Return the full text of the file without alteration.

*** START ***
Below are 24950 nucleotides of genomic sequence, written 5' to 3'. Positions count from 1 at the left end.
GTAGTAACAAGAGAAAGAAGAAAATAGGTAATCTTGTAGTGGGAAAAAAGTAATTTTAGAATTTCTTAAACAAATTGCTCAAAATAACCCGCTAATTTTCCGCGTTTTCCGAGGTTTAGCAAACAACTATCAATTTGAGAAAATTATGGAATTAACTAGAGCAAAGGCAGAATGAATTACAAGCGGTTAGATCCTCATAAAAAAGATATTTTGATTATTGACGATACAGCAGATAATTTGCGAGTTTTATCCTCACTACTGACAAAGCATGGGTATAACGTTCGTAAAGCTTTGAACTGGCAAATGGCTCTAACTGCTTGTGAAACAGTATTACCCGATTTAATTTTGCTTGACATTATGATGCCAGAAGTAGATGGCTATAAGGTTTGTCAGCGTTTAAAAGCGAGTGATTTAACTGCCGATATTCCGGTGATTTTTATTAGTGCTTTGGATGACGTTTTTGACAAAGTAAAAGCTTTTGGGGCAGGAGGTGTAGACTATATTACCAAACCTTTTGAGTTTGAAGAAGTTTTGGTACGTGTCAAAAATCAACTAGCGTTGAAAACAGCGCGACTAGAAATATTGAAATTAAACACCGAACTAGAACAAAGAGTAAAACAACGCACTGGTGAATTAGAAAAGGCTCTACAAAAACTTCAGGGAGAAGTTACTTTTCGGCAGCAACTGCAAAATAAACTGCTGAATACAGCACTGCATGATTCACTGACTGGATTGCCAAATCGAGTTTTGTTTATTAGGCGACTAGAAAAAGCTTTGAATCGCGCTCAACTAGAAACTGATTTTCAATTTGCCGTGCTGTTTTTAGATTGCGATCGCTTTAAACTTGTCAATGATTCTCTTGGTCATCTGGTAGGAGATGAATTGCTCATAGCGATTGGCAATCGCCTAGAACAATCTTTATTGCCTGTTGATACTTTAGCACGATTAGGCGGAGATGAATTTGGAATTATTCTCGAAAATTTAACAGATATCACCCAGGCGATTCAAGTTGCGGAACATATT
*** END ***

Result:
Below are 24950 nucleotides of genomic sequence, written 5' to 3'. Positions count from 1 at the left end.
GTAGTAACAAGAGAAAGAAGAAAATAGGTAATCTTGTAGTGGGAAAAAAGTAATTTTAGAATTTCTTAAACAAATTGCTCAAAATAACCCGCTAATTTTCCGCGTTTTCCGAGGTTTAGCAAACAACTATCAATTTGAGAAAATTATGGAATTAACTAGAGCAAAGGCAGAATGAATTACAAGCGGTTAGATCCTCATAAAAAAGATATTTTGATTATTGACGATACAGCAGATAATTTGCGAGTTTTATCCTCACTACTGACAAAGCATGGGTATAACGTTCGTAAAGCTTTGAACTGGCAAATGGCTCTAACTGCTTGTGAAACAGTATTACCCGATTTAATTTTGCTTGACATTATGATGCCAGAAGTAGATGGCTATAAGGTTTGTCAGCGTTTAAAAGCGAGTGATTTAACTGCCGATATTCCGGTGATTTTTATTAGTGCTTTGGATGACGTTTTTGACAAAGTAAAAGCTTTTGGGGCAGGAGGTGTAGACTATATTACCAAACCTTTTGAGTTTGAAGAAGTTTTGGTACGTGTCAAAAATCAACTAGCGTTGAAAACAGCGCGACTAGAAATATTGAAATTAAACACCGAACTAGAACAAAGAGTAAAACAACGCACTGGTGAATTAGAAAAGGCTCTACAAAAACTTCAGGGAGAAGTTACTTTTCGGCAGCAACTGCAAAATAAACTGCTGAATACAGCACTGCATGATTCACTGACTGGATTGCCAAATCGAGTTTTGTTTATTAGGCGACTAGAAAAAGCTTTGAATCGCGCTCAACTAGAAACTGATTTTCAATTTGCCGTGCTGTTTTTAGATTGCGATCGCTTTAAACTTGTCAATGATTCTCTTGGTCATCTGGTAGGAGATGAATTGCTCATAGCGATTGGCAATCGCCTAGAACAATCTTTATTGCCTGTTGATACTTTAGCACGATTAGGCGGAGATGAATTTGGAATTATTCTCGAAAATTTAACAGATATCACCCAGGCGATTCAAGTTGCGGAACATATT